Glynis Jones: But, yeah, there’s this team of this teacher and students who are clearly a close-knit team and they’re facing something horrific together. We don’t know exactly why it’s the end for them, and this is my only exposure to this novel so far. But yeah, they’re facing this horror together and trying to understand death, trying to find comfort in their teacher’s philosophy around death.
They’re clearly doing it with some kind of heroic intention. I get the sense that there’s something they’re protecting, something that they’re standing for as they’re making this choice.
Stephanie Jo Kent: Do you have a thought about the memories of the people that he talks about, or is that too distant because of not knowing the story?
Glynis Jones: I mean, it’s pretty distant from not knowing the story, but they’re clearly, these lovely concrete, almost like sensory vignettes of his experience with these people. I think it illustrates that closeness and gives us a taste of why they’re willing to make this sacrifice together.
Stephanie Jo Kent: Yeah. I’m trying to think of how this moment, or series of moments, encapsulates three levels of a structure of interaction with the interpersonal stuff at the base, these immediate and palpable relationships. And then I think where you went with your first take was more, I would say, at the level of discourse of the importance of language and languages and valuing them. And then at the level of the social practice and the context that they’re in, is it an offensive decision that they’ve made or a defensive decision that they’ve made? What position do you think they’re in in this conflict?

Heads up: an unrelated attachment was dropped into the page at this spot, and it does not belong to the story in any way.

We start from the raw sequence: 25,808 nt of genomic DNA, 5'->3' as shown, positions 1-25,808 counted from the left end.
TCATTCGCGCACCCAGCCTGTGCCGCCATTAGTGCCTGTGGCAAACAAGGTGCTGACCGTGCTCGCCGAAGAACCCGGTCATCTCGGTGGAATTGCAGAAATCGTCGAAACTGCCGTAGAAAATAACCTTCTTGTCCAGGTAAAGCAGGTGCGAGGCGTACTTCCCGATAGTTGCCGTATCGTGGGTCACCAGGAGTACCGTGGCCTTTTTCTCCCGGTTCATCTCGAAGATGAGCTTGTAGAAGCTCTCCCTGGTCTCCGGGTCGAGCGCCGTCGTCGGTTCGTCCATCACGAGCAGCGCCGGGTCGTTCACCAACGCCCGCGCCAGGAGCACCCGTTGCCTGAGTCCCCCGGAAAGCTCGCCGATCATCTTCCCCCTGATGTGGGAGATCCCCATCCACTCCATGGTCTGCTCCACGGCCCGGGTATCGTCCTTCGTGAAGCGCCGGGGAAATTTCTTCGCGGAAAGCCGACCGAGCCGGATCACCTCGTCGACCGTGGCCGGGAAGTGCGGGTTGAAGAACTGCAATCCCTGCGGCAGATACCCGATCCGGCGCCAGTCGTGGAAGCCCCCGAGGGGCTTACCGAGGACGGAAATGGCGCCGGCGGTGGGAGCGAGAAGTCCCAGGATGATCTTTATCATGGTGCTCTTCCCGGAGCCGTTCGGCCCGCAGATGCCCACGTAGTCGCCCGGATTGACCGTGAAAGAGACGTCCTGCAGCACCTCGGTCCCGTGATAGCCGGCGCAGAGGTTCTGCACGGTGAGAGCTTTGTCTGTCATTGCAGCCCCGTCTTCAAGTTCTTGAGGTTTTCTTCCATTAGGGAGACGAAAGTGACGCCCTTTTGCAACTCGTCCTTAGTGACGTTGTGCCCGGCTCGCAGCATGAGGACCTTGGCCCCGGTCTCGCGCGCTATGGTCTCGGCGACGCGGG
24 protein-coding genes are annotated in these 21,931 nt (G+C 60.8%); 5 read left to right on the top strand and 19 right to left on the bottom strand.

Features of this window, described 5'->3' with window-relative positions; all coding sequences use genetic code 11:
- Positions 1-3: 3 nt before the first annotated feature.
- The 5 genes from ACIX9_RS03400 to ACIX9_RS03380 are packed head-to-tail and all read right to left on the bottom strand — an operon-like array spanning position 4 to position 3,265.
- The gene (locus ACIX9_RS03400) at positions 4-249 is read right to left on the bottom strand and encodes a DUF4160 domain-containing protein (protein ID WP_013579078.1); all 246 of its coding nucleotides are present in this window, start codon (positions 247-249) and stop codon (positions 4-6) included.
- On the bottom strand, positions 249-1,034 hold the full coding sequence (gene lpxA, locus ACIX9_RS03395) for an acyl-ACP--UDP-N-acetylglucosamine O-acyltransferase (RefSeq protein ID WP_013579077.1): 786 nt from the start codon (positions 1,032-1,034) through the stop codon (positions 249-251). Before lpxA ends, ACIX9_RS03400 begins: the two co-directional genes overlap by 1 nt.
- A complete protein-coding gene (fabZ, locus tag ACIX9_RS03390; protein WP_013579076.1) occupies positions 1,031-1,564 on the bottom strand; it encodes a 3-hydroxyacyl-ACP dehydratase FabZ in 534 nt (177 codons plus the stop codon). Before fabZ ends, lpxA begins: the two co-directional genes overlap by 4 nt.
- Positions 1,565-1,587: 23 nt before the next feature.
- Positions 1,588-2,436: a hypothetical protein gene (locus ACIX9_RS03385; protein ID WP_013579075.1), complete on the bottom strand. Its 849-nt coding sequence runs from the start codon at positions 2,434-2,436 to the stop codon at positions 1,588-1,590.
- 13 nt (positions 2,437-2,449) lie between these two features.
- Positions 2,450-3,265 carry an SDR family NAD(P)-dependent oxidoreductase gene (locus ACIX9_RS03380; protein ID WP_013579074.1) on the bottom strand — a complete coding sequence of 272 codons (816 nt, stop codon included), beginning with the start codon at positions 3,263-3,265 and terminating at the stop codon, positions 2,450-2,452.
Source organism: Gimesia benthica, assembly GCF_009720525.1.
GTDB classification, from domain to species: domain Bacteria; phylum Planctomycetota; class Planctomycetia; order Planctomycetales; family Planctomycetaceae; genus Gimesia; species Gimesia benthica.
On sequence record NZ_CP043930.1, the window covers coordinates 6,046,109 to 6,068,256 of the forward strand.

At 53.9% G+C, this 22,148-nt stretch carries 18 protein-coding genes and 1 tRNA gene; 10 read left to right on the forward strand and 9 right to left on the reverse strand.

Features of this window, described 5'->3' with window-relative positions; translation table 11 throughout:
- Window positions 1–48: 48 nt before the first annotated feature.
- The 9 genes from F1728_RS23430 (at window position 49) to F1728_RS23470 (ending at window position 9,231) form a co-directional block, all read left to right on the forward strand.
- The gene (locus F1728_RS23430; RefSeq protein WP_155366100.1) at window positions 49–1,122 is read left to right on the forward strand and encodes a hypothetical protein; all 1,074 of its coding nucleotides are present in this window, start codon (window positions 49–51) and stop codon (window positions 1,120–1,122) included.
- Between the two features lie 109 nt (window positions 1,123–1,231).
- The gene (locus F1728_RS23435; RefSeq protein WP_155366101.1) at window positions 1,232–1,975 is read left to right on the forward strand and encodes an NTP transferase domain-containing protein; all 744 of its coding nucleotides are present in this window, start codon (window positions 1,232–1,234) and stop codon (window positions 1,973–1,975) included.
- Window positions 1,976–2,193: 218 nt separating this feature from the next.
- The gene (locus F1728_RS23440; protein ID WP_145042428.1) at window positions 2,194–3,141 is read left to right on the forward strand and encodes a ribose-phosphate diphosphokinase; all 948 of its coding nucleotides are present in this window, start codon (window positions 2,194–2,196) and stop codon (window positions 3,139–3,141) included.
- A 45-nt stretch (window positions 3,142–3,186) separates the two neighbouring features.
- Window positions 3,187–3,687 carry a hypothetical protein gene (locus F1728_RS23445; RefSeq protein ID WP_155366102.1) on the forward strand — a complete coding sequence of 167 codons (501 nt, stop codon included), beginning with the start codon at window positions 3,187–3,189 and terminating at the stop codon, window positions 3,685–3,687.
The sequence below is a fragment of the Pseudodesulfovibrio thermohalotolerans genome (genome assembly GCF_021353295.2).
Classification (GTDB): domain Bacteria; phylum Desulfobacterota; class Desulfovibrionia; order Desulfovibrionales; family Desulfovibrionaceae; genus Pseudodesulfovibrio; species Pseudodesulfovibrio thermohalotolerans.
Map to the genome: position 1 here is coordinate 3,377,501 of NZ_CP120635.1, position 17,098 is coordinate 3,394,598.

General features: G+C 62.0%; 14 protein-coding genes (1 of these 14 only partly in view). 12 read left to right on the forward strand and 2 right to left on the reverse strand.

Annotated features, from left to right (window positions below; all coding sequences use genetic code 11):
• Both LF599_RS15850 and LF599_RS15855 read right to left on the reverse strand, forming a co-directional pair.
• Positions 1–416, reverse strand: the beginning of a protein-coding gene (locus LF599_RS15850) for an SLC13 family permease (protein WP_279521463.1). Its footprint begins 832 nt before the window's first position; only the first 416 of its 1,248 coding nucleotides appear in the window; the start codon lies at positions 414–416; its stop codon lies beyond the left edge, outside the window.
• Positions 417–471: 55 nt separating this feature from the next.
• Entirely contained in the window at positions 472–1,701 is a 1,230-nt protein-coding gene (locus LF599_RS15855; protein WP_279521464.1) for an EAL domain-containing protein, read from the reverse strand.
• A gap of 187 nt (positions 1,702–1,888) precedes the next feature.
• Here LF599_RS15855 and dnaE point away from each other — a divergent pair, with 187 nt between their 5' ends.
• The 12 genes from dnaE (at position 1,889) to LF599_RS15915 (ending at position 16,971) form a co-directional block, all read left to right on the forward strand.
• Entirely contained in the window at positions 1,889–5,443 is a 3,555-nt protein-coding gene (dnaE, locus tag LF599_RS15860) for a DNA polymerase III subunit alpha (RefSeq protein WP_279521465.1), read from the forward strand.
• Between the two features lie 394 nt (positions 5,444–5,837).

Glynis Jones: I certainly get the sense that it’s a defensive position. As so often happens in stories like these, the only offensive choice they have in the face of what I’m reading to be an insurmountable enemy, something — the only offensive action they can take is self-destruction, and then that seems to be protecting something because the only way they can protect it from the enemy is to destroy it and take it with them.
Stephanie Jo Kent: Could you make parallels, then, from this bit to the world we’re living in now?
Glynis Jones: Sure, if I was a little more educated on news and recent history. Unfortunately, the only examples I can think of are not ones that we think of fondly because they were taken out against “our side”, so I won’t draw those parallels. I mean, kamikaze isn’t the right metaphor because it’s not taking out the enemy. It’s the like, if I can’t protect this, nobody can have it.
Stephanie Jo Kent: Is there any hint in this passage what it is they’re protecting? Can we tell at all? Are there any clues?
Glynis Jones: I think the clues I picked up on would be it’s a tower. I know that the name of the book is Babel, and so that makes me think of the Tower of Babylon. And then we have these references to — at the very end where we paused for this section, Robin is seeming to activate some kind of power through a force of translation.
So that gives me a sense that like — immediately makes me think of Library of Alexandria. There is some kind of linguistic, and I use that word to mean language, academic knowledge that’s being protected here or some kind of language power.
Stephanie Jo Kent: Tell me about the Library of Alexandria, I don’t know.